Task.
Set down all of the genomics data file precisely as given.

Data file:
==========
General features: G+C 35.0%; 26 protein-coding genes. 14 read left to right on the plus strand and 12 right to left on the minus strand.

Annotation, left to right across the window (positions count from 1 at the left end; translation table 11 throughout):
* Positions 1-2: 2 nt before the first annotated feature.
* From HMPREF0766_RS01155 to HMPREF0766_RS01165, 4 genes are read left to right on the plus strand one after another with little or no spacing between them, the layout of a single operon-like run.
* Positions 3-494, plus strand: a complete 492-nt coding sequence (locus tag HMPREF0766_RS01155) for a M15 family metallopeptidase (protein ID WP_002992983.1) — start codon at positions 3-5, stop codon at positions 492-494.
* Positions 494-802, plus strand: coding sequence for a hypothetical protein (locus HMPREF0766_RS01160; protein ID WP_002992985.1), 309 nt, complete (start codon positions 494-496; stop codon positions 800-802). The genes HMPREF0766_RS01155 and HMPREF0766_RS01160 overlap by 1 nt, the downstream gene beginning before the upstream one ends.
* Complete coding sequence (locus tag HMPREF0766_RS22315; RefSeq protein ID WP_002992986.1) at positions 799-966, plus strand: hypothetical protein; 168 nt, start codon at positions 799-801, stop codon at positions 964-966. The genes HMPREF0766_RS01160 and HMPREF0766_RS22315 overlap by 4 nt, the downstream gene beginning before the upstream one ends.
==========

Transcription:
General features: G+C 35.0%; 26 protein-coding genes. 14 read left to right on the plus strand and 12 right to left on the minus strand.

Annotation, left to right across the window (positions count from 1 at the left end; translation table 11 throughout):
* Positions 1-2: 2 nt before the first annotated feature.
* From HMPREF0766_RS01155 to HMPREF0766_RS01165, 4 genes are read left to right on the plus strand one after another with little or no spacing between them, the layout of a single operon-like run.
* Positions 3-494, plus strand: a complete 492-nt coding sequence (locus tag HMPREF0766_RS01155) for a M15 family metallopeptidase (protein ID WP_002992983.1) — start codon at positions 3-5, stop codon at positions 492-494.
* Positions 494-802, plus strand: coding sequence for a hypothetical protein (locus HMPREF0766_RS01160; protein ID WP_002992985.1), 309 nt, complete (start codon positions 494-496; stop codon positions 800-802). The genes HMPREF0766_RS01155 and HMPREF0766_RS01160 overlap by 1 nt, the downstream gene beginning before the upstream one ends.
* Complete coding sequence (locus tag HMPREF0766_RS22315; RefSeq protein ID WP_002992986.1) at positions 799-966, plus strand: hypothetical protein; 168 nt, start codon at positions 799-801, stop codon at positions 964-966. The genes HMPREF0766_RS01160 and HMPREF0766_RS22315 overlap by 4 nt, the downstream gene beginning before the upstream one ends.